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The US is now the world's top oil producer: report

Tuesday, 15 Oct 2013 | 3:35 PM ET
Construction workers specializing in pipe-laying work on a section of pipeline outside Watford City, N.D.
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Construction workers specializing in pipe-laying work on a section of pipeline outside Watford City, N.D.

The United States has overtaken Saudi Arabia to become the world's biggest oil producer as the jump in output from shale plays has led to the second biggest oil boom in history, according to leading U.S. energy consultancy PIRA.

U.S. output, which includes natural gas liquids and biofuels, has swelled 3.2 million barrels per day (bpd) since 2009, the fastest expansion in production over a four-year period since a surge in Saudi Arabia's output from 1970-1974, PIRA said in a release on Tuesday.

It was the latest milestone for the U.S. oil sector caused by the shale revolution, which has upended global oil trade. While still the largest consumer of fuel, the rise of cheap crude available to domestic refiners has turned the United States into a significant exporter of gasoline and distillate fuels.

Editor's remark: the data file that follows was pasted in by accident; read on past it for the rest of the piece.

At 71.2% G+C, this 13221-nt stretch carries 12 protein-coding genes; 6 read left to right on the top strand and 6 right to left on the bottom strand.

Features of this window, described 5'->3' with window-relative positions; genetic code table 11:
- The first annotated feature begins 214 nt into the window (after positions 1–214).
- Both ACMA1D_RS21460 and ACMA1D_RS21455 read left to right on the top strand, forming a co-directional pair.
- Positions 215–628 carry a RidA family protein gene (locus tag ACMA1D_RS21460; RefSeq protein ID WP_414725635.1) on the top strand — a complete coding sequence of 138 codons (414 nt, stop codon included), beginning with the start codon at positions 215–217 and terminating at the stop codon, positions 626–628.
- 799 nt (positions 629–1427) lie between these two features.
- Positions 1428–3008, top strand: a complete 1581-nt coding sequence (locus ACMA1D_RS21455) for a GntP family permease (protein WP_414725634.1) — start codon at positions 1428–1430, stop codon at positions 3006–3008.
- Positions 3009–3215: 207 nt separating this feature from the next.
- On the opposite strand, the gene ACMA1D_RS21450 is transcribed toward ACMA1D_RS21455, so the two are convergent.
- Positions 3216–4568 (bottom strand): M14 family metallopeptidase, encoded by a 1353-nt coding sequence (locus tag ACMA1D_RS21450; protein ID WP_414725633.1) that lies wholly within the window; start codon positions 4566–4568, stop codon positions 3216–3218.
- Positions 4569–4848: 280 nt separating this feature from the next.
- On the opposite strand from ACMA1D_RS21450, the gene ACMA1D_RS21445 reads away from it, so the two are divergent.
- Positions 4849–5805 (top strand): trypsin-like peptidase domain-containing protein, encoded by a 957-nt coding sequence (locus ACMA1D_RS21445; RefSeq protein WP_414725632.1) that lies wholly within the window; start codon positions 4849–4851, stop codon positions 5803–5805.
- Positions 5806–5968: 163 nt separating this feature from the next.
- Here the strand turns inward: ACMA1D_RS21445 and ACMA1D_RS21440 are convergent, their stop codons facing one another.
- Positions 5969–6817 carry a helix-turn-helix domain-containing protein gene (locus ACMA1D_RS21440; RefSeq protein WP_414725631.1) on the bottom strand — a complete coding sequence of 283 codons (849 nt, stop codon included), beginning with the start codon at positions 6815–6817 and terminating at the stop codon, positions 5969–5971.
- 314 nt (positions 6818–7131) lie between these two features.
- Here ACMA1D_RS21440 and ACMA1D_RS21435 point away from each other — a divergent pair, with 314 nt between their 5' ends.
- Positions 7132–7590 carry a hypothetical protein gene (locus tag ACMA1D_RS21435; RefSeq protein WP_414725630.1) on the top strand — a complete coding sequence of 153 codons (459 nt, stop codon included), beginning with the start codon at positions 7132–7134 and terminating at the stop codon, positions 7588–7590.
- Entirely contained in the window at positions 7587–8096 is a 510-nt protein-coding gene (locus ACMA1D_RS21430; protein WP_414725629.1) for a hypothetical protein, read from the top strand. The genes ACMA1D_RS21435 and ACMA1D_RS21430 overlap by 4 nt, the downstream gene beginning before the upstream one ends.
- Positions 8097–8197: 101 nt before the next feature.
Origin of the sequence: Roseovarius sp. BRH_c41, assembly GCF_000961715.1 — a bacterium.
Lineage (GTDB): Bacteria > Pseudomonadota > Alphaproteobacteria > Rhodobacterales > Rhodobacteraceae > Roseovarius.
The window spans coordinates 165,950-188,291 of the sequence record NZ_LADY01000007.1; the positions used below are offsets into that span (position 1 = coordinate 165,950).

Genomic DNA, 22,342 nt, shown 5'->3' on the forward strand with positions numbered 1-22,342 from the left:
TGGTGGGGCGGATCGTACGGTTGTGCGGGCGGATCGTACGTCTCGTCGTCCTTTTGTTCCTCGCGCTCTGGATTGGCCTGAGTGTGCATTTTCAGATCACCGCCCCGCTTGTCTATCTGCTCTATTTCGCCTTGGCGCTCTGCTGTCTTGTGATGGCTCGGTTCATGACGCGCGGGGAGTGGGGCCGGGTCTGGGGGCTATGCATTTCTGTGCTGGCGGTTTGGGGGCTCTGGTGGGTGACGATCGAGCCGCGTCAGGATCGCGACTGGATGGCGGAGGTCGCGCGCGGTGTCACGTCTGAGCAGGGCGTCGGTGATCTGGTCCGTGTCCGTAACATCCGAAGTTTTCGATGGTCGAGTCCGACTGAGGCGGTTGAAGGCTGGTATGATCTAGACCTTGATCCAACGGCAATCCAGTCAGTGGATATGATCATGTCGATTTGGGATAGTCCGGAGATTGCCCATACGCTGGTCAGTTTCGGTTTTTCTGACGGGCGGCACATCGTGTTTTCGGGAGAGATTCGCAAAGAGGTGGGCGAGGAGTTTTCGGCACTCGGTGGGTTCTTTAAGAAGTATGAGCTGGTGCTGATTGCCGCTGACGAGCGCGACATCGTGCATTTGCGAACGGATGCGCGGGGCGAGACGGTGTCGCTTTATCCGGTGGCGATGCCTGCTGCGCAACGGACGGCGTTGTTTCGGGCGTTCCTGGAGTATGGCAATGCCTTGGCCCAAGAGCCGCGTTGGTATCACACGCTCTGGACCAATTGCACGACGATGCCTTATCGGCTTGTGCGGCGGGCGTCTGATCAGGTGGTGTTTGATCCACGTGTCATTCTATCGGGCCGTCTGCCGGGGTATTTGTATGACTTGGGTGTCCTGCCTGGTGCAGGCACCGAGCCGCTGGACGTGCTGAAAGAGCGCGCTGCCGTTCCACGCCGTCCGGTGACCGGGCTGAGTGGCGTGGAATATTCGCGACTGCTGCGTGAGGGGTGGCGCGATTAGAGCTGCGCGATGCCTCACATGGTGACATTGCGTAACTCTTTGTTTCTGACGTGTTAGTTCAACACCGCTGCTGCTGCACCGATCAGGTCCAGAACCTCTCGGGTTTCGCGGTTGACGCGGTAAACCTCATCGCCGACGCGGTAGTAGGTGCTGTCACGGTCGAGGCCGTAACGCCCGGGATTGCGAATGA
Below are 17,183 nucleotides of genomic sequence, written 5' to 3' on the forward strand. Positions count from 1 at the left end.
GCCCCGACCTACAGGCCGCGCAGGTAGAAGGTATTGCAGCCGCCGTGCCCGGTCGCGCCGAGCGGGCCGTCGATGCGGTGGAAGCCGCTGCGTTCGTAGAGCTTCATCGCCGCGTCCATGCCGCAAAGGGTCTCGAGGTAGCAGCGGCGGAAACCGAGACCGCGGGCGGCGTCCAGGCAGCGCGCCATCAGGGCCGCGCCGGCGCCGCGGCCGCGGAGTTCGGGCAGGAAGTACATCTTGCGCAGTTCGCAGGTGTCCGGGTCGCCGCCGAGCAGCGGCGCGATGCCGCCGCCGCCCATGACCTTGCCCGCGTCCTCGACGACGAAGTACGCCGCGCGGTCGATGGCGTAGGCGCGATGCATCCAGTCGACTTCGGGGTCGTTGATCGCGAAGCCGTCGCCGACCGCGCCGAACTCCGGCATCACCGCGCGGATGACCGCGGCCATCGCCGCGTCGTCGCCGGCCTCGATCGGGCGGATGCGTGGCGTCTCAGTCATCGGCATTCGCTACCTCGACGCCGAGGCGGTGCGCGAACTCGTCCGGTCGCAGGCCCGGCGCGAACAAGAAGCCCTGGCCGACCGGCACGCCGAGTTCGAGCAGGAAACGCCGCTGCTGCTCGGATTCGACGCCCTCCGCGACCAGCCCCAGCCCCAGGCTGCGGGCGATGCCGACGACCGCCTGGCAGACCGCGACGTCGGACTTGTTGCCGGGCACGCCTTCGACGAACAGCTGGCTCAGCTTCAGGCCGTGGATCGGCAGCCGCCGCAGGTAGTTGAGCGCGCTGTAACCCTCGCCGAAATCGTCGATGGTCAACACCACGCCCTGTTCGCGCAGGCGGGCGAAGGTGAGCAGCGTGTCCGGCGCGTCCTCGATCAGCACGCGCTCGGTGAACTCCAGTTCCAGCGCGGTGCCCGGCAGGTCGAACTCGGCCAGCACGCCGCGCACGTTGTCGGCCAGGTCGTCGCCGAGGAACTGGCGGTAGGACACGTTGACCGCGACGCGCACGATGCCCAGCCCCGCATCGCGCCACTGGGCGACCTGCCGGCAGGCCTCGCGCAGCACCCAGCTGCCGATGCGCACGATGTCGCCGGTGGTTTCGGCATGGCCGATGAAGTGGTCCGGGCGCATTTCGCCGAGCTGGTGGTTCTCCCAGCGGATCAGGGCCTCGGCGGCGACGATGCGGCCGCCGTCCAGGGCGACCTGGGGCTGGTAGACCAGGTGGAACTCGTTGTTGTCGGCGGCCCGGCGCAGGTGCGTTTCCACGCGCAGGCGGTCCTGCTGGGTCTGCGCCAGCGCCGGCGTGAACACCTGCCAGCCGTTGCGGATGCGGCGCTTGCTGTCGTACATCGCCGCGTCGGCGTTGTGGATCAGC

Last month, China surpassed the United States as the largest importer of crude, according to the U.S. government, as the rise of domestic output cuts the U.S. dependence on overseas oil.

(Read more: Cramer: Weep your heart out, Saudi Arabia)

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CNBC's David Faber reports on the potential of the Permian Basin to help the nation reach energy independence by 2020.

"(The U.S.) growth rate is greater than the sum of the growth of the next nine fastest growing countries combined and has covered most of the world's net demand growth over the past two years,'' PIRA Energy Group wrote.

"The U.S. position as the largest oil supplier in the world looks to be secure for many years,'' it added.

Total liquids produced by the United States, which PIRA defined broadly to include supplies such as crude oil, condensate, natural gas liquids and biofuels, should average 12.1 million bpd in 2013, pushing it ahead of last year's No. 1 supplier, Saudi Arabia.

(Watch this: Slow development of shale outside US: Pro)

Output from the OPEC state also rose last year, but the gains lagged those from the United States, the consultancy said.

PIRA said the increase in oil from shale, which has been centered in areas such as Eagle Ford in Texas and the Bakken in North Dakota, has seen U.S. supply grow by 1 million bpd in 2012 and again 2013.

The United States still lagged both Saudi Arabia and Russia in production of just crude oil by abut 3 million bpd, PIRA noted. Rounding out the top 10 oil suppliers were China, Canada, UAE, Iran, Iraq, Kuwait, and Mexico.

—By Reuters

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